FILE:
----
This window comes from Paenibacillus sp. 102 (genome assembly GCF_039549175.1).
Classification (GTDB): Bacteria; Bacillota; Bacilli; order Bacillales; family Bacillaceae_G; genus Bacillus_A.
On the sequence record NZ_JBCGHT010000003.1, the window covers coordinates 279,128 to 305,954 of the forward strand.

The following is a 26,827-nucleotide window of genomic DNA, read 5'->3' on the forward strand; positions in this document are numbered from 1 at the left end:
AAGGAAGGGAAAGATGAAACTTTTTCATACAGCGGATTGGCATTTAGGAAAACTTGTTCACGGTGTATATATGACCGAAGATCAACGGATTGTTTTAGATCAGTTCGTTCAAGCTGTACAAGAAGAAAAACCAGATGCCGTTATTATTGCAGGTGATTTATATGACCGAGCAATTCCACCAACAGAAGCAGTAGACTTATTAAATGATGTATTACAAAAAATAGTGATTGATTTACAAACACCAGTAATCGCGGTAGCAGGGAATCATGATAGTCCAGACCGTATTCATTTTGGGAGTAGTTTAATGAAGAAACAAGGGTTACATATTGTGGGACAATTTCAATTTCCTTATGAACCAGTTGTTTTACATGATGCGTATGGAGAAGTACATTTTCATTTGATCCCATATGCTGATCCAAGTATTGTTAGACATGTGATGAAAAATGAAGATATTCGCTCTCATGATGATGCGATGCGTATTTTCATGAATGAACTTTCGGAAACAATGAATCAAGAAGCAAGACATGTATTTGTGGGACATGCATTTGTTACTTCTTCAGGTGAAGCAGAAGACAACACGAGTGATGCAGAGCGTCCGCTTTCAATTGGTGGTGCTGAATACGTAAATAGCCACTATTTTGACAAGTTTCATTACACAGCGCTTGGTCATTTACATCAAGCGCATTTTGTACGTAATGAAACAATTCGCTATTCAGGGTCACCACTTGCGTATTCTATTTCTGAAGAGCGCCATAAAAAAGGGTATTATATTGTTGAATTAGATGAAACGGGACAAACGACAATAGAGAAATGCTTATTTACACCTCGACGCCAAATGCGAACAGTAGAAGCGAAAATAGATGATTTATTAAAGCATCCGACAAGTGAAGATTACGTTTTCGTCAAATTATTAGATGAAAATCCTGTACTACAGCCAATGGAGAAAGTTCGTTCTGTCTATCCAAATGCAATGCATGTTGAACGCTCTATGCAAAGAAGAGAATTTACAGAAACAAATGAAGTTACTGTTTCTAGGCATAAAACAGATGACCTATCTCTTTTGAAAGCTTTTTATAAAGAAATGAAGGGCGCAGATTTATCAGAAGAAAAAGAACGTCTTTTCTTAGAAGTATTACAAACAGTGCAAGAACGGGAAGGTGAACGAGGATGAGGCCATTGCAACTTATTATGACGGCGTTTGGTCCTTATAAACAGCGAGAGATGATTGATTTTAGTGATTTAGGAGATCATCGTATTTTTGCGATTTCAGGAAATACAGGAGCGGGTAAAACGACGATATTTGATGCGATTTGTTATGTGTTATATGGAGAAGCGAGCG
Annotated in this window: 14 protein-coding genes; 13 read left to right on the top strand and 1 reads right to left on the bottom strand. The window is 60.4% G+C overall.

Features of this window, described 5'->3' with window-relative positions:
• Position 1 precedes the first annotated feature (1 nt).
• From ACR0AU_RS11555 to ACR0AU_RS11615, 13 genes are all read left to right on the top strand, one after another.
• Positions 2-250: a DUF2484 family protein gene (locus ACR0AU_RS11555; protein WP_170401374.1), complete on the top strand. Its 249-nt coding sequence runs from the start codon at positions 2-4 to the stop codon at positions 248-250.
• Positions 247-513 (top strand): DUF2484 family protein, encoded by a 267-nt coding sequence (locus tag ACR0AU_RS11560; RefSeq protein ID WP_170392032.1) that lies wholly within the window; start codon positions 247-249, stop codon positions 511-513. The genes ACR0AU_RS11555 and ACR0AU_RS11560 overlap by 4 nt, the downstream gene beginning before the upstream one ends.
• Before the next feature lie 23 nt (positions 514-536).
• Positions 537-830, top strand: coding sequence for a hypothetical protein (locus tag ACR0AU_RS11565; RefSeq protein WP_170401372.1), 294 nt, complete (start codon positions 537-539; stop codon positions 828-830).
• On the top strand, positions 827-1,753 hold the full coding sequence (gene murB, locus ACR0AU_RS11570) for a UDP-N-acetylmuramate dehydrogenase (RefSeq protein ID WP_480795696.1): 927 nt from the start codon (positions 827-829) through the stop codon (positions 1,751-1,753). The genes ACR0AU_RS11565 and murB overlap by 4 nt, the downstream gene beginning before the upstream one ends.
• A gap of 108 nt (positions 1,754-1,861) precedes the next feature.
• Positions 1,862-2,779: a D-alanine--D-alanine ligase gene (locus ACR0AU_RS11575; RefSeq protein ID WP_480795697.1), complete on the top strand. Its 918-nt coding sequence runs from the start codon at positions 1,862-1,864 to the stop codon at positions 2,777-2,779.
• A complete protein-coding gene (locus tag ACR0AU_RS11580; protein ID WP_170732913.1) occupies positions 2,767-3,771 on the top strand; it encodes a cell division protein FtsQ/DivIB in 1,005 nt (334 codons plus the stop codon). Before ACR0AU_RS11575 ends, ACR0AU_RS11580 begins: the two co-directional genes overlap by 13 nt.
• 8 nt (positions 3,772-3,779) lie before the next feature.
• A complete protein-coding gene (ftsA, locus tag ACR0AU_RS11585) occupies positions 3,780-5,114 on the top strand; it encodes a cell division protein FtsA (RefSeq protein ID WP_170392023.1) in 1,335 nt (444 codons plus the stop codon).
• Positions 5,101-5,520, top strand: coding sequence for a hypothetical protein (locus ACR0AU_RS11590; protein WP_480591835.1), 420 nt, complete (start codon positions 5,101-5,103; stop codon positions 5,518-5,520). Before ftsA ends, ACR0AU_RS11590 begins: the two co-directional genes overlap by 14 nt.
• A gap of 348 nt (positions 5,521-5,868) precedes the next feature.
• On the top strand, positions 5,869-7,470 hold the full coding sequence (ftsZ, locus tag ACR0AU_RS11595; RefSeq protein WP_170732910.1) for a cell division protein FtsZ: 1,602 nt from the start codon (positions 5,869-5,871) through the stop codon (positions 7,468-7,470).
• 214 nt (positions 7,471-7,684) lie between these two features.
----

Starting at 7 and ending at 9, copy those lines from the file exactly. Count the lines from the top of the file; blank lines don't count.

Features of this window, described 5'->3' with window-relative positions:
• Position 1 precedes the first annotated feature (1 nt).
• From ACR0AU_RS11555 to ACR0AU_RS11615, 13 genes are all read left to right on the top strand, one after another.